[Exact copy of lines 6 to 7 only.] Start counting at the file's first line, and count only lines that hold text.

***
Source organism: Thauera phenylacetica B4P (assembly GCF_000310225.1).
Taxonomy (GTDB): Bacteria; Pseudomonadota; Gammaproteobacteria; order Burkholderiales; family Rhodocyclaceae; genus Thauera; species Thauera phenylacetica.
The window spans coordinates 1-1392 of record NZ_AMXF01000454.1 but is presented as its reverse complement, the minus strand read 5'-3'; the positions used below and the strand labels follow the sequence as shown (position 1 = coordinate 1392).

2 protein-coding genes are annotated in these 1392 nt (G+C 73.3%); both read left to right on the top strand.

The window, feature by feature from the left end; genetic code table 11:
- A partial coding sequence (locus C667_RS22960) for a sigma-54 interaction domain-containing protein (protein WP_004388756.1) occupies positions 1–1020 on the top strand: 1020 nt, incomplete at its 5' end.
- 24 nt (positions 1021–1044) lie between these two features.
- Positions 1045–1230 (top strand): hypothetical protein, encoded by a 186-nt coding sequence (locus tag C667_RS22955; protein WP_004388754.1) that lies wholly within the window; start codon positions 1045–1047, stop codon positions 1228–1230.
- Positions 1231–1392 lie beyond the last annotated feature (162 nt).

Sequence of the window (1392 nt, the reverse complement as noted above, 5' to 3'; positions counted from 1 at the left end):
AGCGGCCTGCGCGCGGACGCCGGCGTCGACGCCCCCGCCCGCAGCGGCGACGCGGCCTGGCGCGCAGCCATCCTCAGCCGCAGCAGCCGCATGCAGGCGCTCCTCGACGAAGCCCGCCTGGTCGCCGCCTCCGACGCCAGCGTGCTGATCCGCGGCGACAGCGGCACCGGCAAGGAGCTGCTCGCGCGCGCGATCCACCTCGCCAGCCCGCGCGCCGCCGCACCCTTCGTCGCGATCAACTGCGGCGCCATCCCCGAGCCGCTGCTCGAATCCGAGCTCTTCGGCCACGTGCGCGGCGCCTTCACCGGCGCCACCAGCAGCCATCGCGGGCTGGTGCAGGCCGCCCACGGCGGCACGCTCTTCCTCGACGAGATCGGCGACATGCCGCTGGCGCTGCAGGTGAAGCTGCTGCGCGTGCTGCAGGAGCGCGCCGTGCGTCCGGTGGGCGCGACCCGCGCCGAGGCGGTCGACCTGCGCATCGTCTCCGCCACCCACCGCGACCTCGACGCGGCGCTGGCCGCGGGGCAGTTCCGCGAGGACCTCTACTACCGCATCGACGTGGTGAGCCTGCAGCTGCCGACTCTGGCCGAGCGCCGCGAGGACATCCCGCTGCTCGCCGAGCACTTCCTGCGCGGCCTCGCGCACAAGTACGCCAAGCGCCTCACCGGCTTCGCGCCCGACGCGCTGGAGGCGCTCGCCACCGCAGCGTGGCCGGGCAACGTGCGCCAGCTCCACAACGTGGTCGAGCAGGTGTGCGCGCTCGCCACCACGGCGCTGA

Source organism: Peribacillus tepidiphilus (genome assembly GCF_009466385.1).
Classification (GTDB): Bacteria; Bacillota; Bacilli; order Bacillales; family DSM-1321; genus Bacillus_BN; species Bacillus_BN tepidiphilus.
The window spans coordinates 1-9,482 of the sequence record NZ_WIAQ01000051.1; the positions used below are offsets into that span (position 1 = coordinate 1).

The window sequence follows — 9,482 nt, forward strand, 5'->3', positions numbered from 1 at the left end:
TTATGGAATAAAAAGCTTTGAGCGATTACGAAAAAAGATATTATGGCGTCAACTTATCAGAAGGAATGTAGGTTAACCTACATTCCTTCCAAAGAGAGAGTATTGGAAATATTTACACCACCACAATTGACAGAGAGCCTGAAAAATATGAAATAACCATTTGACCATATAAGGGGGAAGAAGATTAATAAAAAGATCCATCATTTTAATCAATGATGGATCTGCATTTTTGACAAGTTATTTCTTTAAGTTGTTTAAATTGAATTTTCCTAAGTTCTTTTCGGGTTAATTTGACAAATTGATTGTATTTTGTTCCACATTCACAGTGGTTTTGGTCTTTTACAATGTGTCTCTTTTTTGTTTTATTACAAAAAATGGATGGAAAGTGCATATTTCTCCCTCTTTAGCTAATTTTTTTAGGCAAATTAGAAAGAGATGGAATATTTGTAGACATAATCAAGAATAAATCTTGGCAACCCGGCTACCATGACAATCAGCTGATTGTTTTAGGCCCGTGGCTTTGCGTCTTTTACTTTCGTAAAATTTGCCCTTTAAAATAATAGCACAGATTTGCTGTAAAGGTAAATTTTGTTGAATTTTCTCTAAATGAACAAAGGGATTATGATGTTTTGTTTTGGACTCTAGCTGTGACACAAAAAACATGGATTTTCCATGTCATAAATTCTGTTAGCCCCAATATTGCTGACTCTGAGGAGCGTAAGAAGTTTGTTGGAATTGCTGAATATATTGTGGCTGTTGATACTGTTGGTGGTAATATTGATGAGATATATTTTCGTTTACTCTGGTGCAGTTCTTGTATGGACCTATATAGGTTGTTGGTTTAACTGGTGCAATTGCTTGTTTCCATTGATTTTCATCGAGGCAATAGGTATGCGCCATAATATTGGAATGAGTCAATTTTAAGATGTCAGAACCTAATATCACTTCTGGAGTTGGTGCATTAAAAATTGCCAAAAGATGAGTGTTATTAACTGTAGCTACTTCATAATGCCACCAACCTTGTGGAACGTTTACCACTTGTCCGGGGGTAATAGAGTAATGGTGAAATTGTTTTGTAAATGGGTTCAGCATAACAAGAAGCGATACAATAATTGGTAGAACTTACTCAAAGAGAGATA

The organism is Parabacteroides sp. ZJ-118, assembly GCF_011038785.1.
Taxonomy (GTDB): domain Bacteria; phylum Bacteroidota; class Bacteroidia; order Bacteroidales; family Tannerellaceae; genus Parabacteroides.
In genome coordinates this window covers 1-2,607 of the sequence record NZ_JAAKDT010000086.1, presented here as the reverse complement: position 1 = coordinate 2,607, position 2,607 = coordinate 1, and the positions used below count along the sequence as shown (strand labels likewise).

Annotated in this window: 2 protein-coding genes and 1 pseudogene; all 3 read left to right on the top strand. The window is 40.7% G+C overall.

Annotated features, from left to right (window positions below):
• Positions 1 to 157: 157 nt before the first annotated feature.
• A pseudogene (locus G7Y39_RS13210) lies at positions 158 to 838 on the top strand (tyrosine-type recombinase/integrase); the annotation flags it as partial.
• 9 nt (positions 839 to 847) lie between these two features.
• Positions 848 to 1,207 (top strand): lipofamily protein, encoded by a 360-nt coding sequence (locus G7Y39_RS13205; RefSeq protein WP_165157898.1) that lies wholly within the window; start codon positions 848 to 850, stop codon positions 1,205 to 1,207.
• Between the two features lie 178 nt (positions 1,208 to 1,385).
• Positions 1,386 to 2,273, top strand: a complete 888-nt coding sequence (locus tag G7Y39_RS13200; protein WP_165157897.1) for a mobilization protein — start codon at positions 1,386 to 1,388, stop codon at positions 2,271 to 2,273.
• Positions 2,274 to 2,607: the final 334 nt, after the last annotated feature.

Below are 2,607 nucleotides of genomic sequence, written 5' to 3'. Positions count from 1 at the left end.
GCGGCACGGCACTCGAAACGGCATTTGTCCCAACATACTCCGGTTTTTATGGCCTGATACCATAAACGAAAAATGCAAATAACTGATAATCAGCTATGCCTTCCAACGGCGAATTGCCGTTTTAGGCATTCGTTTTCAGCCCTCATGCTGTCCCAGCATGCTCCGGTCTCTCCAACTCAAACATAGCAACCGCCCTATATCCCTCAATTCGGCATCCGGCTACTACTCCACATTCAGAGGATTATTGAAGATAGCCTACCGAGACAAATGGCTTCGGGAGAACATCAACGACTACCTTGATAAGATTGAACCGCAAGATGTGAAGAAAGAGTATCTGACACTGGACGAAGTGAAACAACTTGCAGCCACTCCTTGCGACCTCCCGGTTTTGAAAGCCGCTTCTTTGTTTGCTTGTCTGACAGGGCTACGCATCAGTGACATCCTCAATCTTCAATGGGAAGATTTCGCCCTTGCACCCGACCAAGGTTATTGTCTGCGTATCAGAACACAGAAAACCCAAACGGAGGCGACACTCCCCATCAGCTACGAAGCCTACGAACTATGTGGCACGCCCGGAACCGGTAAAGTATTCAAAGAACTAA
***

- A partial coding sequence (locus C667_RS22960) for a sigma-54 interaction domain-containing protein (protein WP_004388756.1) occupies positions 1–1020 on the top strand: 1020 nt, incomplete at its 5' end.
- 24 nt (positions 1021–1044) lie between these two features.